A third of the buildings in central Christchurch may need to be demolished and rebuilt, authorities in New Zealand have warned, following an earthquake.
Hundreds of suburban homes damaged in Tuesday's 6.3 magnitude tremor may also have to be pulled down, officials said.
Prime Minister John Key said the country may be facing its biggest ever tragedy, as the death toll rose to 144.
Rescue efforts are entering a fifth night, but only bodies are being found.
Hopes that the 200 people still missing will be found alive are fading, officials say. No survivors have been found in the rubble of Christchurch for more than 72 hours.
Mr Key said the disaster "may be New Zealand's single most tragic event", outstripping a 1931 quake which killed 256.
The prime minister has met relatives of the dead and missing, and announced that a two-minute silence would be held on Tuesday at 1251 local time (2351 GMT Monday), a week after the quake struck.
He said friends and relatives of those unaccounted for were fearing the worst because "a significant period of time has elapsed".
"I think it's fair to say they fear the worst but there is still a glimmer of hope," he said.
Identifying the dead
Auckland University structural engineer Jason Ingham told TVNZ said many damaged buildings in the city centre will have to come down.
"We've collected some data over the past couple of days and it's looking like about one-third of the buildings (would be condemned)," Mr Ingham told TVNZ.
The BBC's Phil Mercer says rescuers from 10 countries, including Britain, Japan and the United States, have been searching broken buildings and piles of debris, as aftershocks continue.
Emergency worker Phil Parker said teams of eight to 12 people were still going into buildings, but said the work was tough and unpredictable.
"Obviously we're getting aftershocks so we've got to be prepared for those," he told the BBC.
"We won't be going into buildings that are deemed unsafe, that's why we're checking them now, but there's always that danger of the buildings coming down on us."
Meanwhile, families of the missing have appealed for the identification process to be accelerated, but officials have asked for patience.
A police spokesman, Dave Cliff, said identifying the dead and updating the lists of those missing was a "slow and methodical process".
"We are going through it as fast as we possibly can in order to get the deceased reunited with their loved ones," he said at a news conference in Christchurch.
"The number of missing people that we have reported for which we have grave concerns, remains at more than 200 and we are progressively going through that list doing all we can to locate and validate the fact that those individuals reported missing by their families remain missing."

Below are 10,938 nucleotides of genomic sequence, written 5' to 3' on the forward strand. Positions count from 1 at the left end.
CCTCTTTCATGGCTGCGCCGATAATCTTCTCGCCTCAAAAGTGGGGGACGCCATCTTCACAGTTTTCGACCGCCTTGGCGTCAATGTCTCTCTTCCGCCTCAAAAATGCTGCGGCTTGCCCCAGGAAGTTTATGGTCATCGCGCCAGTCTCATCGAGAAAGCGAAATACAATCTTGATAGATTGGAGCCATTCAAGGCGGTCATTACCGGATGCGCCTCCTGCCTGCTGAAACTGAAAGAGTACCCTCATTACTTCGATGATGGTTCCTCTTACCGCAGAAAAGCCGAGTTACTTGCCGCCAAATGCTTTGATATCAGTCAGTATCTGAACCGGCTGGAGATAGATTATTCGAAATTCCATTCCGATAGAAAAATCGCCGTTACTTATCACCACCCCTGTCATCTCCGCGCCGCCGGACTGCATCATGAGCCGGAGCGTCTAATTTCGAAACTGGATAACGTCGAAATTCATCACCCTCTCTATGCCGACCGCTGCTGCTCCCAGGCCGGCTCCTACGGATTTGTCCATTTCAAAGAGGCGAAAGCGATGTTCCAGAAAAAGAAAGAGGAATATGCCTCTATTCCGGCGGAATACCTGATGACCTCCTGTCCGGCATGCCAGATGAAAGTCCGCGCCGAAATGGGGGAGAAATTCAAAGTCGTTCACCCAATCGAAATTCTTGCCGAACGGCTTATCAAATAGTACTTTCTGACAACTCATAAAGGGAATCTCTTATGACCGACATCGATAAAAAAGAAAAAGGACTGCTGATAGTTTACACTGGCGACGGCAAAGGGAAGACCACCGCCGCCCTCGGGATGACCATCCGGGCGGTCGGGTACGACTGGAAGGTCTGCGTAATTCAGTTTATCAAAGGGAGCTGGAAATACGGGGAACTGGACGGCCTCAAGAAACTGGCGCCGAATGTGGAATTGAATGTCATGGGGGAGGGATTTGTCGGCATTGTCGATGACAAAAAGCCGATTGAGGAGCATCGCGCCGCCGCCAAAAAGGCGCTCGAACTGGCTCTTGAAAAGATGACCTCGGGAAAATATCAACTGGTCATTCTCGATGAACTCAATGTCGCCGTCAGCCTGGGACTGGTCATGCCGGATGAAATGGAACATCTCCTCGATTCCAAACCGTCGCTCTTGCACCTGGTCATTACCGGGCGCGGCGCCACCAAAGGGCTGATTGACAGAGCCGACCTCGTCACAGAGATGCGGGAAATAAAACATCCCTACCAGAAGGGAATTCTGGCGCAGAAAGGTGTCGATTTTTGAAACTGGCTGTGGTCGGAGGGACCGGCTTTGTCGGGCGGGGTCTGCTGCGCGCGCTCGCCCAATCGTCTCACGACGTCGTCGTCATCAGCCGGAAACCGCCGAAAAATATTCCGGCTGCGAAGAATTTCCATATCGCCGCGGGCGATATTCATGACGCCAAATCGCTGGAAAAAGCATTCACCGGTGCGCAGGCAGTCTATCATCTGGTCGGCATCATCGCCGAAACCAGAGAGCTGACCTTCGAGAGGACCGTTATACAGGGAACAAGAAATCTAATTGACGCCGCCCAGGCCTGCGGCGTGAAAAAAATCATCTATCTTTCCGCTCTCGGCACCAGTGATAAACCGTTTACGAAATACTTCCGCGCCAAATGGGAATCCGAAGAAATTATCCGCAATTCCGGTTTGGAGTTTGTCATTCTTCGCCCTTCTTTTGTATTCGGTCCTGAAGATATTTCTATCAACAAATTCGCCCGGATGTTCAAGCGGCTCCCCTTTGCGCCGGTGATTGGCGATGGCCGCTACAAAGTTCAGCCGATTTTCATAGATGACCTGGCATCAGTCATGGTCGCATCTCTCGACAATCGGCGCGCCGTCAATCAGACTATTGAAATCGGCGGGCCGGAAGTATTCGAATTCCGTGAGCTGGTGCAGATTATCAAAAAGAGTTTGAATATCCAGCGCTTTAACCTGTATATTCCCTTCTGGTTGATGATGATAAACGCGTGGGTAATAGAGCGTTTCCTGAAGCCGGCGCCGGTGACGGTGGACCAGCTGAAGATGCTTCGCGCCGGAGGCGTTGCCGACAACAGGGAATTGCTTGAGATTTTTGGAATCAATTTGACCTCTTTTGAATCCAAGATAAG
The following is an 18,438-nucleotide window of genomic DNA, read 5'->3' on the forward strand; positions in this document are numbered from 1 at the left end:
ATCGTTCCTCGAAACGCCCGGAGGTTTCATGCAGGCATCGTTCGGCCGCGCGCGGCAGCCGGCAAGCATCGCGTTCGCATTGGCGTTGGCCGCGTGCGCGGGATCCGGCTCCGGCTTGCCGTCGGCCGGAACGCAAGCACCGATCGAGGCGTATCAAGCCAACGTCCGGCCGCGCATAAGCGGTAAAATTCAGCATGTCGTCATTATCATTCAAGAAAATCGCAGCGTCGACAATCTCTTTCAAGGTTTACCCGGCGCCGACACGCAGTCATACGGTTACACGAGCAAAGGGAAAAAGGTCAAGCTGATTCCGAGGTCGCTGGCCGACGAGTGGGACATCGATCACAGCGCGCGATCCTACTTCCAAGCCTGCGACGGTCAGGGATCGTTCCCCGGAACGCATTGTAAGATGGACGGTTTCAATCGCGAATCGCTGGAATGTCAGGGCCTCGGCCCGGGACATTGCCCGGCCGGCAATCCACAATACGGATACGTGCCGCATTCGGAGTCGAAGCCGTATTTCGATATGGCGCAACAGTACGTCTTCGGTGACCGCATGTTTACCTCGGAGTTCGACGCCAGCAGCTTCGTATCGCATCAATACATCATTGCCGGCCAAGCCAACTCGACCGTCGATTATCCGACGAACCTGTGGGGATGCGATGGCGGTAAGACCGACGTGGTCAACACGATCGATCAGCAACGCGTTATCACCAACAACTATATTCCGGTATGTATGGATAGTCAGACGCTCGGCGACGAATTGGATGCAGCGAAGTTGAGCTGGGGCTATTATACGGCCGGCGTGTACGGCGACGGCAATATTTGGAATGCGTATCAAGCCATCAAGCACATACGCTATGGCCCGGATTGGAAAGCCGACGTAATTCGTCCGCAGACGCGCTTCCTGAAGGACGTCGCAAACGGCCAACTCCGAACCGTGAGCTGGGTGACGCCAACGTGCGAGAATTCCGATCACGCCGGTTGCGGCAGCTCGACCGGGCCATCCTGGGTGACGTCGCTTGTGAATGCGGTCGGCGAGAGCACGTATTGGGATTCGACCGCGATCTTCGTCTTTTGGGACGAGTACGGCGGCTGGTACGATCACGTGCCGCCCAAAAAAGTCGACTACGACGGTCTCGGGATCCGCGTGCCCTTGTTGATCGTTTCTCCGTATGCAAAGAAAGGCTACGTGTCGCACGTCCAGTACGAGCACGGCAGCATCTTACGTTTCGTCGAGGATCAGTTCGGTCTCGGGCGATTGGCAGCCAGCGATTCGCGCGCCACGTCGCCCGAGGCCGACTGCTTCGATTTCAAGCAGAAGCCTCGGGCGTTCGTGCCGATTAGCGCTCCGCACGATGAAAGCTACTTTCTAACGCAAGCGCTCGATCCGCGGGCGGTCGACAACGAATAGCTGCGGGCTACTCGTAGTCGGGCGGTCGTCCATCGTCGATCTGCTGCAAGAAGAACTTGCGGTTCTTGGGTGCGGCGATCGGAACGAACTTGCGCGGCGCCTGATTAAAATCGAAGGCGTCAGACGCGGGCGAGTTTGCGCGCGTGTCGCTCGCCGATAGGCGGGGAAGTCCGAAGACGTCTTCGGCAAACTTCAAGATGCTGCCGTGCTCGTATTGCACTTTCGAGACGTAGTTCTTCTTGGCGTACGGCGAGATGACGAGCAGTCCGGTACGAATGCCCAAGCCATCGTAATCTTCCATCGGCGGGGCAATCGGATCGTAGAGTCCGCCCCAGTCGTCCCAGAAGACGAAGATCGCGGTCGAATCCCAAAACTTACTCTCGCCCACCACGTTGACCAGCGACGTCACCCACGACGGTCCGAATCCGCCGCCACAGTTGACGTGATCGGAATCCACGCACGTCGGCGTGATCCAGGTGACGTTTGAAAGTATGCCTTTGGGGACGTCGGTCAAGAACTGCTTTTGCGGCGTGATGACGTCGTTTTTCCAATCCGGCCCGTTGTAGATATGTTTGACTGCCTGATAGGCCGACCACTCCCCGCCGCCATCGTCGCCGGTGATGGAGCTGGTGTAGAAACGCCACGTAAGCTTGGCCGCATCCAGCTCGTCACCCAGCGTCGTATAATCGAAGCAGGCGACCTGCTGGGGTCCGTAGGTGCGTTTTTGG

Earlier, Christchurch mayor Bob Parker praised the progress made by emergency workers.
"The structure of the city has received a shattering blow, but we're making incredible progress," Mr Parker told BBC World News on Saturday.
Mr Parker said energy supplies around the city were running at around 50% capacity, and that the rest of the city would be connected within days.
For many residents, it is all too much, and there is an exodus from Christchurch, our correspondent says.
Officials believe up to 22 bodies may lie beneath the rubble of Christchurch Cathedral; as many as 120 are thought to have been killed inside the collapsed CTV office block, including Japanese, Chinese and Philippine nationals; many others are presumed dead inside the destroyed Pyne Gould Guinness building.
Relatives of missing foreign nationals have also been arriving from overseas.
Power has been restored to most of the city but water supply remains a problem, with residents being urged to boil water for drinking or cooking due to contamination fears.
The quake struck at a shallow depth of 5km (3.1 miles) early on Tuesday afternoon, when the South Island city was at its busiest.
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Streets in the north-eastern suburb of Bexley were flooded as the quake caused water mains to burst, which coincided with heavy rain.
Pyne Gould Guinness
The multi-storey Pyne Gould Guinness Building, which normally houses around 200 workers, collapsed. A number of people were thought to be trapped inside.
The 63m spire of the city's Anglican cathedral was toppled by the earthquake. A New Zealand TV reporter took a look inside the damaged building.
Part of Christchurch's Canterbury Television [CTV] building completely collapsed in the earthquake. Some 24 people have been rescued from the building, but police said there might be between 60 and 120 bodies trapped underneath.
In the aftermath of the earthquake, Rhys Taylor took this video on Oxford Terrace, 50 metres away from the city's main hospital. He said: "Cars were being used as ambulances to transport the injured."